For testing, compile-in assertion code.  This is used only for a few
	places where ncurses cannot easily recover by returning an error code.

    --enable-broken_linker
	A few platforms have what we consider a broken linker:  it cannot link
	objects from an archive solely by referring to data objects in those
	files, but requires a function reference.  This configure option
	changes several data references to functions to work around this
	problem.

	NOTE:  With ncurses 5.1, this may not be necessary, since we are
	told that some linkers interpret uninitialized global data as a
	different type of reference which behaves as described above.  We have
	explicitly initialized all of the global data to work around the
	problem.

    --enable-bsdpad
	Recognize BSD-style prefix padding.  Some ancient BSD programs (such as
	nethack) call tputs("50") to implement delays.

    --enable-colorfgbg
	Compile with experimental $COLORFGBG code.  That environment variable
	is set by some terminal emulators as a hint to applications, by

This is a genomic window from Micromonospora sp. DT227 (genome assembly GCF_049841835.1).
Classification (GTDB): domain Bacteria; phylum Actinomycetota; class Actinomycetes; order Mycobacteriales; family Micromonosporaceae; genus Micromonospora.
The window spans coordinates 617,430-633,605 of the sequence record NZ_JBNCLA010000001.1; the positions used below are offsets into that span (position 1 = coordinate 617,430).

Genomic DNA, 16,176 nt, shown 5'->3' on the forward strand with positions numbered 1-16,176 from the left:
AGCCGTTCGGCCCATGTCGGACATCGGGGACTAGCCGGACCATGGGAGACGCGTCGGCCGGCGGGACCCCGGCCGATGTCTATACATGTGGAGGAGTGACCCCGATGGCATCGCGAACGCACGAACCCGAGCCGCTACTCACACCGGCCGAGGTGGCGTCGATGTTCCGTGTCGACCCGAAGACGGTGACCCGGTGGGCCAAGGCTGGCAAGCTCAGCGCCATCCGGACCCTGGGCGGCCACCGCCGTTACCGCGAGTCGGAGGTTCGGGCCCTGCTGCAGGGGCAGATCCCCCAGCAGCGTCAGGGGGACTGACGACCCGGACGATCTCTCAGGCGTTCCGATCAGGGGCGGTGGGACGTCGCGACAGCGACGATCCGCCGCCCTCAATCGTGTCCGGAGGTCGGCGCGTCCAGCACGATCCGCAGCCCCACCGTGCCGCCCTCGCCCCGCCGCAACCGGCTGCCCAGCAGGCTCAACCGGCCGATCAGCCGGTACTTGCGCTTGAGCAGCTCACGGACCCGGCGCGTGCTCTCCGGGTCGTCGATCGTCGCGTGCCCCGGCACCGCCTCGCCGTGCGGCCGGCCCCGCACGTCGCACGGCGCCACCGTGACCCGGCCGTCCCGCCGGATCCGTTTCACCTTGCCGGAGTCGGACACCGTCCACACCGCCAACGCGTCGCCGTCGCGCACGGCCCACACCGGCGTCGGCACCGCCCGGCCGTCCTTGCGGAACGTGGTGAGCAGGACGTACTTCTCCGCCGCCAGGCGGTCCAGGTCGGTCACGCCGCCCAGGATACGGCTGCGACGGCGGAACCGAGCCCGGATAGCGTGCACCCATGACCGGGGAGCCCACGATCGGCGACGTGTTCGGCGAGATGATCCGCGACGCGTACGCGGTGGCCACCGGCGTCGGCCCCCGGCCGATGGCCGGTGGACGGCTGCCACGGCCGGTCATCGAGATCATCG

advertising the default foreground and background colors.  During
	initialization, ncurses sets color pair 0 to match this.

    --enable-const
	The curses interface as documented in XSI is rather old, in fact
	including features that precede ANSI C.  The prototypes generally do
	not make effective use of "const".  When using stricter compilers (or
	gcc with appropriate warnings), you may see warnings about the mismatch
	between const and non-const data.  We provide a configure option which
	changes the interfaces to use const - quieting these warnings and
	reflecting the actual use of the parameters more closely.  The ncurses
	library uses the symbol NCURSES_CONST for these instances of const,
	and if you have asked for compiler warnings, will add gcc's const-qual
	warning.  There will still be warnings due to subtle inconsistencies
	in the interface, but at a lower level.

	NOTE:  configuring ncurses with this option may detract from the
	portability of your applications by encouraging you to use const in
	places where the XSI curses interface would not allow them.  Similar
	issues arise when porting to SVr4 curses, which uses const in even
	fewer places.

    --enable-echo
	Use the option --disable-echo to make the build-log less verbose by
	suppressing the display of the compile and link commands.  This makes